Back in 2018, a writer in Solidarity described Corbyn’s response to allegations of antisemitism in Labour under his leadership:
“Corbyn agrees there is a problem. He responds under pressure, moves in the direction his critics are pointing to, but it is as if he cannot understand what the fuss is about ... everything is low-energy, insufficient, ineffectual, can be seen or portrayed as evasive, as lacking conviction ...”
That description sprang to mind when reading Corbyn’s response to the EHRC report: instead of an apology for what happened (and didn’t happen) on his watch, there was the claim that “the scale of the problem was ... dramatically overstated” by “opponents inside and outside the party” and the bizarre statement that while he did not “accept all of [the report’s] findings” he nevertheless hoped the recommendations would be “swiftly implemented.”
A large part of the explanation has to be the politics of the paper which Corbyn has long publicly endorsed and for which he used to write: the Morning Star.
This publication (like the Communist Party of Britain, which controls it) has consistently claimed that allegations of antisemitism within Labour have been overwhelmingly “manifestly untrue and malicious” and the work of “not only British and Israeli state actors but an unscrupulous assembly of reactionary forces of all kinds” (quotes from Morning Star writer Nick Wright, 22 October).
That approach continues:
• Editorial (30 October): “The ostensible reason for Corbyn’s suspension rests on a sleight of hand by which anyone who dares to query contentious allegations is deemed guilty of the claims under dispute. So for making the widely shared observation that ‘the scale of the problem [of anti-semitism in the Labour Party] was dramatically overstated for political reasons,’ Corbyn is labelled ‘part of the problem.’”
• Morning Star editor Ben Chacko (31 October-1 November): “An honest response to the EHRC report would include an acceptance that many party members [ie those accused of antisemitism] have been treated appallingly ... on the basis of vague or anonymous accusations ... There are certainly grounds to see [the EHRC report] as disproportionate ...”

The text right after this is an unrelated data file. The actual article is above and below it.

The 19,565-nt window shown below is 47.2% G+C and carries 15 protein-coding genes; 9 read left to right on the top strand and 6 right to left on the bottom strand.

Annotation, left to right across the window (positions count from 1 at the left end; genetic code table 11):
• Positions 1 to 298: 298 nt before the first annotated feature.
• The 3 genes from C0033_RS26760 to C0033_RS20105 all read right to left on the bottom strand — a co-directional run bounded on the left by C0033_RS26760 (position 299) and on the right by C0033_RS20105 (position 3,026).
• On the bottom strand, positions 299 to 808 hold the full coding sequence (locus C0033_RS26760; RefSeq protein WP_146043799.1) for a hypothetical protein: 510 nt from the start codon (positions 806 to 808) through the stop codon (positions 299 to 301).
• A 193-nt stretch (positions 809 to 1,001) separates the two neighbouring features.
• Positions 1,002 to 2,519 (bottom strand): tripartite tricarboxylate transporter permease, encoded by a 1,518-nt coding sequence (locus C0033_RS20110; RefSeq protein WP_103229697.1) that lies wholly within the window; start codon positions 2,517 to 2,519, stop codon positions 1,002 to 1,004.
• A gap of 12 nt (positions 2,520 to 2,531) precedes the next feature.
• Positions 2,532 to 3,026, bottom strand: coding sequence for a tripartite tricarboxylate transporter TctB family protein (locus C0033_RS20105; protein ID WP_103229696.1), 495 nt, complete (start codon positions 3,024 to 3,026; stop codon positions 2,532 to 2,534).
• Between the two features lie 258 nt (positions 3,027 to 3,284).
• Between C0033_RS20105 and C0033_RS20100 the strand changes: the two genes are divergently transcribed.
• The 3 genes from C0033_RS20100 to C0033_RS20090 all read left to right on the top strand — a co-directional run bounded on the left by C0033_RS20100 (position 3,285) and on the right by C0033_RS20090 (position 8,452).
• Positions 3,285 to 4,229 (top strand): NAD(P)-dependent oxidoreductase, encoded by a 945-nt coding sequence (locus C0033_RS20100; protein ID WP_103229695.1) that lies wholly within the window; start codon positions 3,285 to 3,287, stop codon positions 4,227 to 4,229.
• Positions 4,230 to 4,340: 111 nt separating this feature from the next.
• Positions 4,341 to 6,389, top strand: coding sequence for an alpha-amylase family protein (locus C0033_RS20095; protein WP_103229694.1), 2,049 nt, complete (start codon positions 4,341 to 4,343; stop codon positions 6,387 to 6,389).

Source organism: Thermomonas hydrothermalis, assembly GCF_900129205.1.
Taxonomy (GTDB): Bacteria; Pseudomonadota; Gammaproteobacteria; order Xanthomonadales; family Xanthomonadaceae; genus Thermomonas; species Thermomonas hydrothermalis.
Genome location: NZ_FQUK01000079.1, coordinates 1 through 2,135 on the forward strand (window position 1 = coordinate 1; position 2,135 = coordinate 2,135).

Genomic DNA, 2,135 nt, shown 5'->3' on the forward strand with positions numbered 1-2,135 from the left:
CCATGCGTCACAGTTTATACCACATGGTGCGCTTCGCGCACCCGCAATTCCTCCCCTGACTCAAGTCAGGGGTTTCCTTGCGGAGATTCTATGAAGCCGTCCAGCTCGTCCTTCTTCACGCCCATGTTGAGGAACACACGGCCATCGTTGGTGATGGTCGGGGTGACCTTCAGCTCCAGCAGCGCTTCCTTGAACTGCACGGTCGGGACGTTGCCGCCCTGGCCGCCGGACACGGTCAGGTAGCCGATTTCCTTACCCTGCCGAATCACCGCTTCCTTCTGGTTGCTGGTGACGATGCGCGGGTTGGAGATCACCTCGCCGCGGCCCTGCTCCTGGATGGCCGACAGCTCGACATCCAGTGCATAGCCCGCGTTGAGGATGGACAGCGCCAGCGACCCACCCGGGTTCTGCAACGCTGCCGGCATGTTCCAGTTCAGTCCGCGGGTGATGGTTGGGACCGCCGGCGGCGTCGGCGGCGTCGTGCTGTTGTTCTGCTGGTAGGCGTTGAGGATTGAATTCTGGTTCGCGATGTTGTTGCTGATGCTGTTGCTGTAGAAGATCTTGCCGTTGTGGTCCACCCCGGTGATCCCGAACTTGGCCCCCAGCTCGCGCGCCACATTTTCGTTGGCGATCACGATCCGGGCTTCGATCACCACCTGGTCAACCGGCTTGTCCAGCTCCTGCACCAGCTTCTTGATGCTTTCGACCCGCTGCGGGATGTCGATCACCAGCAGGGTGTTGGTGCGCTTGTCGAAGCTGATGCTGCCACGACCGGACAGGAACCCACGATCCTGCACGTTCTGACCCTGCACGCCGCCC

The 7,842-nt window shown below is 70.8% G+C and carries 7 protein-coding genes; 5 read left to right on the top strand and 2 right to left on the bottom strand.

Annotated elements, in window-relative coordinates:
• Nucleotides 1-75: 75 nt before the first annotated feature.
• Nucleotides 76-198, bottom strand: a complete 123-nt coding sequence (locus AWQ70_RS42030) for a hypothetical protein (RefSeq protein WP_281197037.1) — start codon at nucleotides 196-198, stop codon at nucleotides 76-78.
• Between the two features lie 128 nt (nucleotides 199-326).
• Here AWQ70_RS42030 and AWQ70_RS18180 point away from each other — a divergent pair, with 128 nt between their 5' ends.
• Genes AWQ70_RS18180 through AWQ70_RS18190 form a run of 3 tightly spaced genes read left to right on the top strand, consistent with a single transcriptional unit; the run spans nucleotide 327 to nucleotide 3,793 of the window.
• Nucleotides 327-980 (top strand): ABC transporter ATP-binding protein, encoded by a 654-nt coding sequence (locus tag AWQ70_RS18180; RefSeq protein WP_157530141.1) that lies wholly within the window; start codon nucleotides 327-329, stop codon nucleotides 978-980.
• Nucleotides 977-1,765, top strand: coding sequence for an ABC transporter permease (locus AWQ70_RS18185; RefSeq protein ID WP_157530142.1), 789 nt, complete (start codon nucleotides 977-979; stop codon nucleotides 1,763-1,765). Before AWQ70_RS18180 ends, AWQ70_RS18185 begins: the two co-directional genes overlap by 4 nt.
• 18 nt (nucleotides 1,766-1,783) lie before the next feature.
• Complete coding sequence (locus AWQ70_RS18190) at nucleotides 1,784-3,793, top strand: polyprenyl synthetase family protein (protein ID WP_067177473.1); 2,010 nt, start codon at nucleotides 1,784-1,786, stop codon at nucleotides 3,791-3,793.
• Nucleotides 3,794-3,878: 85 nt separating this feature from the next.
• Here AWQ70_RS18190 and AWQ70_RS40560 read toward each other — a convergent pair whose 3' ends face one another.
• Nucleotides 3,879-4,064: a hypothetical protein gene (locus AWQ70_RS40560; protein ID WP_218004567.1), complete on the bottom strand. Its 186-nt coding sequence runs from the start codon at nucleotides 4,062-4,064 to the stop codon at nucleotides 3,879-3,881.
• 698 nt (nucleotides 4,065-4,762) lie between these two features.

• Adam Lewinski (2 November): “Most disturbingly, the EHRC has established case law against what has been called the ‘Livingstone Formulation’ ... that unlawful harassment of Jewish people extends to ‘suggesting that complaints of anti-semitism are fake or smears’”
• Nick Wright (5 November): “Starmer’s declaration of war is grounded in a transparently nonsensical claim that Labour’s anti-Semitism issue was not exaggerated ... it only became apparent when the party elected a man committed to Palestinian national rights...”
• Editorial (18 November — after Corbyn’s suspension was lifted): “Once a false impression has taken root, too little is done to counter it, so the tedious but necessary task of maintaining an accurate record falls to the left. Corbyn’s clarification falls into this category. He never minimised the seriousness of anti-semitism.”
• Editorial (19 November — after Starmer withheld the whip): “Starmer’s attempt to excuse his behaviour with references to the supposed feelings of ‘the Jewish community’ should not go unchallenged: he has consistently ignored the many Jewish voices raised in solidarity with Corbyn...” [“Many Jewish voices” mainly being the unrepresentative Jewish Voice For Labour]
The 2018 Solidarity article concluded that “Corbyn really does not ‘get it’, or ‘get’ enough of it ... he has lived in a world in which what other people defined as antisemitism was commonplace among much of the ostensible left. Labour Party antisemitism is in large part an infection from the ostensible left. Corbyn and the people around him and much of the left have been desensitised to antisemitism because it has long been the norm on the ostensible left.”
And the poisonous mouthpiece of that “ostensible left” is the Morning Star.